And when Ziggy finally died, while I was still sad and in mourning, I noticed a distinct difference in Boo's behavior. Suddenly, the kitty who'd spent so many years in the corner began vying for my attention. He wanted to sit on my lap again, just as he had as a kitten. He purred again.

He relaxed and felt loved again.  And I felt shame. How had I not noticed how unhappy he was for so many years?  And how delightful he became as a pet. He trotted happily alongside of me around the house again. Began sleeping nestled on the comforter of my bed alongside of  me every night, contentedly purring as he drifted off to sleep.

Over the past three years, Boo and I have gotten reacquainted. Kind of like the fallen prodigal son and his father, only I am the fallen prodigal mother and he is the one who has provided unconditional love as he waited for my return to his life. He never faltered in his belief that I would eventually return to him.

But, over the past eight months or so, I have watched him get old. He still climbs the stairway in my house, but he no longer trots up or down the stairway with a light touch and confident step. It is painful to watch him conquer the stairs as his joints creak with each labored, careful step. Sometimes he stops, halfway up the stairs and cries for me. Sometimes I pick him up and carry him to his bed in the guest room; other times I just cheerlead as he carries on and up the stairs on his own, once he knows I am watching.

He has taken to crying out for me day and night. If he can't find me, he stops and cries and it sounds like a baby whaling. I gather his hearing isn't what it once was, so he can no longer count on all of his sense to show him the way to finding me in the house. When he cries, I call for him and go to him to show him where I am. And he smiles, I swear, and comes alongside of me and follows me back to wherever I am and whatever I am doing.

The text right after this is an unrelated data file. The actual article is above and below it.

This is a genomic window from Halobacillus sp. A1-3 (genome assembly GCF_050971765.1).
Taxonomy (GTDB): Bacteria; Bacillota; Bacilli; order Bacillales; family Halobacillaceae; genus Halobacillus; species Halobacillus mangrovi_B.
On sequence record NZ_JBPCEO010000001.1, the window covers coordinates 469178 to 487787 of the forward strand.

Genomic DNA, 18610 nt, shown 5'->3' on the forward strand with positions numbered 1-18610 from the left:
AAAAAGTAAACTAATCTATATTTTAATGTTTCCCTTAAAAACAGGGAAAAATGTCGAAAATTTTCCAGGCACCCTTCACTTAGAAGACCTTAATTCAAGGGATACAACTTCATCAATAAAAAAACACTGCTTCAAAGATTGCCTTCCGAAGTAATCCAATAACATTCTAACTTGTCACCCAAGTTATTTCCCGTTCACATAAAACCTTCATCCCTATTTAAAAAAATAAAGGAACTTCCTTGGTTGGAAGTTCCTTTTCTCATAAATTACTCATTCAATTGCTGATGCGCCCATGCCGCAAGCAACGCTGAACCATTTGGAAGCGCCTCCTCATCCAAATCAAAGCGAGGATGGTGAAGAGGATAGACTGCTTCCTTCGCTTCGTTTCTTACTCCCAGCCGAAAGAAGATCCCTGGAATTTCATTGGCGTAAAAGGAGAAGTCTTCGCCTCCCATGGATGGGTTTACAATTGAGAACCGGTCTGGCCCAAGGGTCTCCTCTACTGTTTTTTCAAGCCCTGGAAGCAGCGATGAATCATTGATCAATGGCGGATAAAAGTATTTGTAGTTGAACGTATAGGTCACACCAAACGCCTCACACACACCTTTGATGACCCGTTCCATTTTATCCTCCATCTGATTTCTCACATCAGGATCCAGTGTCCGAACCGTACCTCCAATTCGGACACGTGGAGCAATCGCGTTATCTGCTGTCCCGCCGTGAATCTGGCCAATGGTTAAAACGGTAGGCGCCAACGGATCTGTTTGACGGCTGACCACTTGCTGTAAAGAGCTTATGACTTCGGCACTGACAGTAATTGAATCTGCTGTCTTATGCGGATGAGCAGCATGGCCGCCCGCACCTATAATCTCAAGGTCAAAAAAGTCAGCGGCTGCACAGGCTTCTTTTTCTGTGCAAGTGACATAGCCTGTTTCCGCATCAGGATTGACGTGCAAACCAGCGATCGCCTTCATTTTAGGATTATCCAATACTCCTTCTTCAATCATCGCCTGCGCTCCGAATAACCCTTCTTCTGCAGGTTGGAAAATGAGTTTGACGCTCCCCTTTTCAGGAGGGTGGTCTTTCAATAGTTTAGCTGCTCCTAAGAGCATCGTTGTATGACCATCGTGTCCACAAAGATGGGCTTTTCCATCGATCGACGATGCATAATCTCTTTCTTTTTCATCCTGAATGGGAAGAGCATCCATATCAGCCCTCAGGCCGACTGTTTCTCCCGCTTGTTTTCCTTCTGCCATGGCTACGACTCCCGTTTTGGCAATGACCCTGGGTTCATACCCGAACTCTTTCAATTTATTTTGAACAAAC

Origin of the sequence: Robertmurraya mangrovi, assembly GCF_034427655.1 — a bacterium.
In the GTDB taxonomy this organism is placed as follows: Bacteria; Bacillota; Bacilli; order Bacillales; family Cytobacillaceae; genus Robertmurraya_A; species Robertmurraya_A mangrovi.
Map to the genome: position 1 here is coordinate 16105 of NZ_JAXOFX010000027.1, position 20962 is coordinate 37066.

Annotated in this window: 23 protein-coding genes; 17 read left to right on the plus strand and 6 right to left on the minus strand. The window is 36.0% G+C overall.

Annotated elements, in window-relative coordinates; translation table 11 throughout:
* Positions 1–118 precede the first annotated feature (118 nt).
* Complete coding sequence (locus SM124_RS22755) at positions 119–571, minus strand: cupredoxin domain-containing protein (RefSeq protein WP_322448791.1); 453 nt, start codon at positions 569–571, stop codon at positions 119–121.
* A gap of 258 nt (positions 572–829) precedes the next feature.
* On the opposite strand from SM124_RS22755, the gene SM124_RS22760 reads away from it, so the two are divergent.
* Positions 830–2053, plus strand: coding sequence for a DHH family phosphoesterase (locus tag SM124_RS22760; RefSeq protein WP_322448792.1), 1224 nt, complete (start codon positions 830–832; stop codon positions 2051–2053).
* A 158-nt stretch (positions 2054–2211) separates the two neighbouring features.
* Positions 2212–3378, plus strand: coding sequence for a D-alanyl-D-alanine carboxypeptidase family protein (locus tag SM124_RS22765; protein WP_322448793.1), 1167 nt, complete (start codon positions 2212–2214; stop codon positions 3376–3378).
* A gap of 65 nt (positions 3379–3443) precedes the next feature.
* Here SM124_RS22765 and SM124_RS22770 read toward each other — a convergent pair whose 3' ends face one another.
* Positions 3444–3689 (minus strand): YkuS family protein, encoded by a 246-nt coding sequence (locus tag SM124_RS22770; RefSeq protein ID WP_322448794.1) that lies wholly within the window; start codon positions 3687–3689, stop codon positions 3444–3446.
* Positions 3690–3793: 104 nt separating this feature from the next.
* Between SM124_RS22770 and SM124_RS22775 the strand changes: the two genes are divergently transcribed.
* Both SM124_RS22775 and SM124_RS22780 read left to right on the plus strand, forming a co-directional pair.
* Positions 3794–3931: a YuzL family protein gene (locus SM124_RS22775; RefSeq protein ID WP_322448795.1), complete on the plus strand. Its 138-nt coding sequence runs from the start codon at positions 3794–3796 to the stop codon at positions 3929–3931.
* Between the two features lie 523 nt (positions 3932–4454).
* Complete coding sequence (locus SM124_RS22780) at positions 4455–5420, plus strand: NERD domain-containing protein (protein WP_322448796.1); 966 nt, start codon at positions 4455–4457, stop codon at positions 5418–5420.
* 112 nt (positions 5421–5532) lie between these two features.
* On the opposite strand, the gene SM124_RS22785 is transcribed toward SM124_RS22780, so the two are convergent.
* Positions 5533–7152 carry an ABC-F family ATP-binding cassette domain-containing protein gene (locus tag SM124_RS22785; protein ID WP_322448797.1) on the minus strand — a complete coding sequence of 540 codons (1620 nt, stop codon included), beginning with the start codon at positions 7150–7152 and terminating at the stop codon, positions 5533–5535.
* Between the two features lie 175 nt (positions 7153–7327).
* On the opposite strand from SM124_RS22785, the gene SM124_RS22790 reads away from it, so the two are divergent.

He is a restless sleeper who cries in the middle of the night for no reason. He wakes me and I get mad because I am tired and need my sleep and because I feel helpless and don't know what to do for him or how to comfort him. Is he in pain? Is old age hurting him?

I am happiest when I see him curled up and sleeping, but not just because he is quiet and not bothering me. When I see him nestled into a ball, his breathing steady and strong, and I know he is at peace and comfortable. I know in his dreams, he is the only cat in the house. I know in his dreams, his mom comes whenever he calls for her and provides whatever love and attention he needs. And she never yells at him for getting underfoot, for crying for no apparent purpose or because she is frustrated that she doesn't know what to do to help him.

I feel sad that perhaps I haven't been the best possible mom I could be to Boo, but he has, without a doubt, been the best possible pet anyone could ask for. And it has been an honor to call myself his mom.